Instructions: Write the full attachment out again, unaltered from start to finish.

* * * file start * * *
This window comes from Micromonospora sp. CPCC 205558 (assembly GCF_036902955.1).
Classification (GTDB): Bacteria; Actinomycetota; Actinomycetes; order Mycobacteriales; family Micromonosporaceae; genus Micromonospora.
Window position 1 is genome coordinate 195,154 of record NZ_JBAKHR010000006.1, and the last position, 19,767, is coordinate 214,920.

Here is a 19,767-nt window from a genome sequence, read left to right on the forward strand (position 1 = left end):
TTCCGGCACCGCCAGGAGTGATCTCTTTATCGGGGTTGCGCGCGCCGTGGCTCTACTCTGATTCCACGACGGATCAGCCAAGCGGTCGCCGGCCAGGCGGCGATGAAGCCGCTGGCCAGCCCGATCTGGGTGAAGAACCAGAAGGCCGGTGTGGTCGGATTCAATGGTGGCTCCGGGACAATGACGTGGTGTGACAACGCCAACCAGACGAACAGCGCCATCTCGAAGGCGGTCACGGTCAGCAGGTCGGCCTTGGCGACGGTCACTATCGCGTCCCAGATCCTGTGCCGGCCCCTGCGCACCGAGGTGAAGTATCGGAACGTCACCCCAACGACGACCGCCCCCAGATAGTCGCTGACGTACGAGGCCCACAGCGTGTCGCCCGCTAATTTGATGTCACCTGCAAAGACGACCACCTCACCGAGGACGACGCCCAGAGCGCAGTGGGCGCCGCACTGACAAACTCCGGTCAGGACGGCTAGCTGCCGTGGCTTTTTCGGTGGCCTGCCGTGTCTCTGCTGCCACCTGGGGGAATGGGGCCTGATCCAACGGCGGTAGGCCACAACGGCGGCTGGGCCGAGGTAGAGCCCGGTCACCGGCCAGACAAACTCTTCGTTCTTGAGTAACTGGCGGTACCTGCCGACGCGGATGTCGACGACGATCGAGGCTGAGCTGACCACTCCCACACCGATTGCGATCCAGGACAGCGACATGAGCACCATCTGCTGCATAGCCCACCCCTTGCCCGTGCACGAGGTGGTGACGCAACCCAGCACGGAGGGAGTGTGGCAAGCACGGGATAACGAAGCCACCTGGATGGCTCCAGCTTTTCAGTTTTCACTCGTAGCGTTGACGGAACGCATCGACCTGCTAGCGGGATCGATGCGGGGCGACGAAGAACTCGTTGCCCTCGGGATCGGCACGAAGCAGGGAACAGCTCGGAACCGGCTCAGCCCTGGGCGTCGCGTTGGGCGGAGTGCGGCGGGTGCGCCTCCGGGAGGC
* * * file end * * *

This window comes from Micromonospora sp. CPCC 205558 (assembly GCF_036902955.1).
Classification (GTDB): Bacteria; Actinomycetota; Actinomycetes; order Mycobacteriales; family Micromonosporaceae; genus Micromonospora.
Window position 1 is genome coordinate 195,154 of record NZ_JBAKHR010000006.1, and the last position, 19,767, is coordinate 214,920.

Here is a 19,767-nt window from a genome sequence, read left to right on the forward strand (position 1 = left end):
TTCCGGCACCGCCAGGAGTGATCTCTTTATCGGGGTTGCGCGCGCCGTGGCTCTACTCTGATTCCACGACGGATCAGCCAAGCGGTCGCCGGCCAGGCGGCGATGAAGCCGCTGGCCAGCCCGATCTGGGTGAAGAACCAGAAGGCCGGTGTGGTCGGATTCAATGGTGGCTCCGGGACAATGACGTGGTGTGACAACGCCAACCAGACGAACAGCGCCATCTCGAAGGCGGTCACGGTCAGCAGGTCGGCCTTGGCGACGGTCACTATCGCGTCCCAGATCCTGTGCCGGCCCCTGCGCACCGAGGTGAAGTATCGGAACGTCACCCCAACGACGACCGCCCCCAGATAGTCGCTGACGTACGAGGCCCACAGCGTGTCGCCCGCTAATTTGATGTCACCTGCAAAGACGACCACCTCACCGAGGACGACGCCCAGAGCGCAGTGGGCGCCGCACTGACAAACTCCGGTCAGGACGGCTAGCTGCCGTGGCTTTTTCGGTGGCCTGCCGTGTCTCTGCTGCCACCTGGGGGAATGGGGCCTGATCCAACGGCGGTAGGCCACAACGGCGGCTGGGCCGAGGTAGAGCCCGGTCACCGGCCAGACAAACTCTTCGTTCTTGAGTAACTGGCGGTACCTGCCGACGCGGATGTCGACGACGATCGAGGCTGAGCTGACCACTCCCACACCGATTGCGATCCAGGACAGCGACATGAGCACCATCTGCTGCATAGCCCACCCCTTGCCCGTGCACGAGGTGGTGACGCAACCCAGCACGGAGGGAGTGTGGCAAGCACGGGATAACGAAGCCACCTGGATGGCTCCAGCTTTTCAGTTTTCACTCGTAGCGTTGACGGAACGCATCGACCTGCTAGCGGGATCGATGCGGGGCGACGAAGAACTCGTTGCCCTCGGGATCGGCACGAAGCAGGGAACAGCTCGGAACCGGCTCAGCCCTGGGCGTCGCGTTGGGCGGAGTGCGGCGGGTGCGCCTCCGGGAGGC